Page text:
This Day in History

Posted: Monday, November 19, 2007

In Alaska, in the Nation and the World

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In Alaska

• In 1922, a serious fire broke out in the Evans Jones coal mine in the Matanuska Valley.

• In 1941, work was started on the railroad tunnel to connect Portage and Whittier.

• In 1959, authorization for night take-offs and landings at the Juneau International Airport was given by the Federal Aviation Administration.

• In 1961, RCA formally took over operation of the White Alice network, a radio relay communications system of 33 sites along Alaska's coastline.

• In 1964, Anchorage's first bank robber entered the FBI files as a "husky, raunchy-looking man" who stole $6,000 from the National Bank of Alaska's Fifth Avenue branch.

• In 1969, Bethel voted to close down its only liquor store.

• In 1977, a fire at the North Pole Refinery caused damage that took one month to repair.

In the nation

• In 1794, the United States and Britain signed Jay's Treaty, which resolved issues left over from the Revolutionary War.

• In 1863, President Lincoln delivered the Gettysburg Address as he dedicated a national cemetery at the site of the Civil War battlefield in Pennsylvania.

• In 1919, the Senate rejected the Treaty of Versailles by a vote of 55-39, short of the two-thirds majority needed for ratification.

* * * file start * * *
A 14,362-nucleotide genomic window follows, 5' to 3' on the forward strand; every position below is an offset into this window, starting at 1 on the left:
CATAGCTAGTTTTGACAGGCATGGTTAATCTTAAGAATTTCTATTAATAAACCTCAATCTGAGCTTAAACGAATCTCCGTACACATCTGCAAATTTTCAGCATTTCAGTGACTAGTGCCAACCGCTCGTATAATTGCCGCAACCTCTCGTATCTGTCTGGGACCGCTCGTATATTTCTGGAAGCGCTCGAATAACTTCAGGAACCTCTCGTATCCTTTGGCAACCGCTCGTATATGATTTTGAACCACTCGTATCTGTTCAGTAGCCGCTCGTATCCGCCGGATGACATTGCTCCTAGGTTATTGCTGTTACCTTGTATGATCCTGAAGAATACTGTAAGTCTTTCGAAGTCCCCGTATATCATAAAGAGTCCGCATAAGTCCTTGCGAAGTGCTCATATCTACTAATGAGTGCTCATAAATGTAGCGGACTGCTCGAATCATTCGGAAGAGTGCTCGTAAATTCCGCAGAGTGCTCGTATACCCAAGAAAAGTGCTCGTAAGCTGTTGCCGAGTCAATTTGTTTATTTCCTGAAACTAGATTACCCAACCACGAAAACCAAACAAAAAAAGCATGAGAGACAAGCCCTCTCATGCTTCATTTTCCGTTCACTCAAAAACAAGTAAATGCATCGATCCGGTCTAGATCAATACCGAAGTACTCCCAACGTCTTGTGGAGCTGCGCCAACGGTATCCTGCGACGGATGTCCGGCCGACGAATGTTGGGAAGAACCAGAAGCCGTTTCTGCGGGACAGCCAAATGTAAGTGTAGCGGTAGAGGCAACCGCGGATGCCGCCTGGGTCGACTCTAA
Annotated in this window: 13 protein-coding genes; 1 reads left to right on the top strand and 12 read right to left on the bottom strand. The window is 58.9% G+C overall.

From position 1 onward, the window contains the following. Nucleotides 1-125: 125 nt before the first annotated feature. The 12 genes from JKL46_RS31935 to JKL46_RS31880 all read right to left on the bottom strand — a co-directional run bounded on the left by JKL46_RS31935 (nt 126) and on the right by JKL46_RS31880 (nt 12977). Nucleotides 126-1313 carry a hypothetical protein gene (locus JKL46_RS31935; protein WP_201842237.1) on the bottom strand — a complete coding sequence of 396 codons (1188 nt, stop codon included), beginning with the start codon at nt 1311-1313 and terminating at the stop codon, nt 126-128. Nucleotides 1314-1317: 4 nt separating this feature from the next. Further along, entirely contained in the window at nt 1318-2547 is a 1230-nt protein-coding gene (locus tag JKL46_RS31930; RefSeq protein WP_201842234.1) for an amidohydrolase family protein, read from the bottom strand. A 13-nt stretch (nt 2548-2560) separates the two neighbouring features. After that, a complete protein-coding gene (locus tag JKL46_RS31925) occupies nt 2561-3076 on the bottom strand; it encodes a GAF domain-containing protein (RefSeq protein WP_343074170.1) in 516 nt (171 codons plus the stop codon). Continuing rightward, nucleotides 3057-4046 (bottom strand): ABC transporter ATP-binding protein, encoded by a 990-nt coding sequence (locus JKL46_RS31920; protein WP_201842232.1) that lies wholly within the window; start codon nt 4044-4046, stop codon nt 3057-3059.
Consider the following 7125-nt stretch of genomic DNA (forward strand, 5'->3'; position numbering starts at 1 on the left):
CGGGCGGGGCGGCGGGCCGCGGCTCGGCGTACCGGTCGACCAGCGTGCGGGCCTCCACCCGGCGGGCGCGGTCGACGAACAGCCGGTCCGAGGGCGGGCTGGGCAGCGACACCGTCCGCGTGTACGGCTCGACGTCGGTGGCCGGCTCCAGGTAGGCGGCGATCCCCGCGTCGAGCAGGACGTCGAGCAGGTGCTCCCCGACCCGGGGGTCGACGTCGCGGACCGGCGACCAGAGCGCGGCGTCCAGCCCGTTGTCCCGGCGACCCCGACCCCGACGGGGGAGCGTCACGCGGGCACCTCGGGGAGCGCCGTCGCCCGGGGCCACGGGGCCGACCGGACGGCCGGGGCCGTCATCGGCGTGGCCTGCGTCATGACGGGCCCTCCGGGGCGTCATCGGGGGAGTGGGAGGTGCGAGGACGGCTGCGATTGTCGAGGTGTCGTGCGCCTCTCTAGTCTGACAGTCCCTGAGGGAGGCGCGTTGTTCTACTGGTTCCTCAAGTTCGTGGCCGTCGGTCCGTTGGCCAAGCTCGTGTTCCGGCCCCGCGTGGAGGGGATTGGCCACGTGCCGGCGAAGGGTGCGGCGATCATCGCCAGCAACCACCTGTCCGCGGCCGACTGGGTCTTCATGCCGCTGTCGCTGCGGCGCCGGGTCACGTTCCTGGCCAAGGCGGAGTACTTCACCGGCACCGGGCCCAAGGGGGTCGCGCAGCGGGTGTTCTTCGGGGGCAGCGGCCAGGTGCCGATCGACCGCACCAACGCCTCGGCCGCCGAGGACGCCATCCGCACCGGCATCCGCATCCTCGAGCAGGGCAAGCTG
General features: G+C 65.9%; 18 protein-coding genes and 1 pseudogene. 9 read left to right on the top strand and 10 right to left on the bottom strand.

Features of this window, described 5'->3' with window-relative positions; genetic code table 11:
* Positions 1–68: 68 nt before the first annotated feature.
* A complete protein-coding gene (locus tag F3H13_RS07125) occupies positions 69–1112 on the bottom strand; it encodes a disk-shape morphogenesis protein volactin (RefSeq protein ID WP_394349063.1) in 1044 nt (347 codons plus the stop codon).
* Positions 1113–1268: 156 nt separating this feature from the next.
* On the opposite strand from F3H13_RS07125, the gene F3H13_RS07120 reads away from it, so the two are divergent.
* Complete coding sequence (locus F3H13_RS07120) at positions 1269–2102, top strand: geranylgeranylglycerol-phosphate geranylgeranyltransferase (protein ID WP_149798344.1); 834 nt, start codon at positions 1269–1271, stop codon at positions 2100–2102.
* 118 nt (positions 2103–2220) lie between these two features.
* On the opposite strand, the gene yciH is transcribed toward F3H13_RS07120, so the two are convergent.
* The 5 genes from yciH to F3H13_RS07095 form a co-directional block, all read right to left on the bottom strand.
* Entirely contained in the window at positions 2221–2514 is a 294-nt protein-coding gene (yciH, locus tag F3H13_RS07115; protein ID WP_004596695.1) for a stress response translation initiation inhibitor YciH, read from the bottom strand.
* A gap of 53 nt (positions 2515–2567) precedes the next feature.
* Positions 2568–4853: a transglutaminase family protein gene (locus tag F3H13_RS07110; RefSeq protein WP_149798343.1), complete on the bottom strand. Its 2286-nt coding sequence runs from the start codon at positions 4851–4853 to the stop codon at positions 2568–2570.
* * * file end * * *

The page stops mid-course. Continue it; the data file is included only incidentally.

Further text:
• In 1959, Ford Motor Co. announced it was halting production of the unpopular Edsel.

• In 1984, some 500 people died in a firestorm set off by a series of explosions at a petroleum storage plant on the edge of Mexico City.

• In 1997, Iowa seamstress Bobbi McCaughey gave birth to septuplets, four boys and three girls.

• In 2002, the Senate voted 90-9 to approve creation of the Department of Homeland Security.

In the world

• In 1942, during World War II, Russian forces launched their winter offensive against the Germans along the Don front.

• In 1969, Apollo 12 astronauts Charles Conrad and Alan Bean made the second manned landing on the moon.

• In 1977, Egyptian President Anwar Sadat became the first Arab leader to visit Israel.

• In 1985, President Reagan and Soviet leader Mikhail S. Gorbachev met for the first time as they began their summit in Geneva.

• In 1997, the space shuttle Columbia zoomed into orbit on a two-week science mission.

• In 2002, an oil tanker carrying 20 million gallons of fuel oil broke in two and sank in the Atlantic Ocean off northwest Spain. U.N. weapons inspectors wrapped up a two-day visit to Iraq. Singer Michael Jackson made a public appearance at his Berlin hotel, briefly holding his youngest child, Prince Michael II, over a fourth-floor balcony rail in front of dozens of fans below.

• In 2006, British authorities said they were investigating the apparent poisoning of Alexander Litvinenko, a former KGB agent who had been critical of the Russian government (Litvinenko died in London four days later of polonium poisoning).

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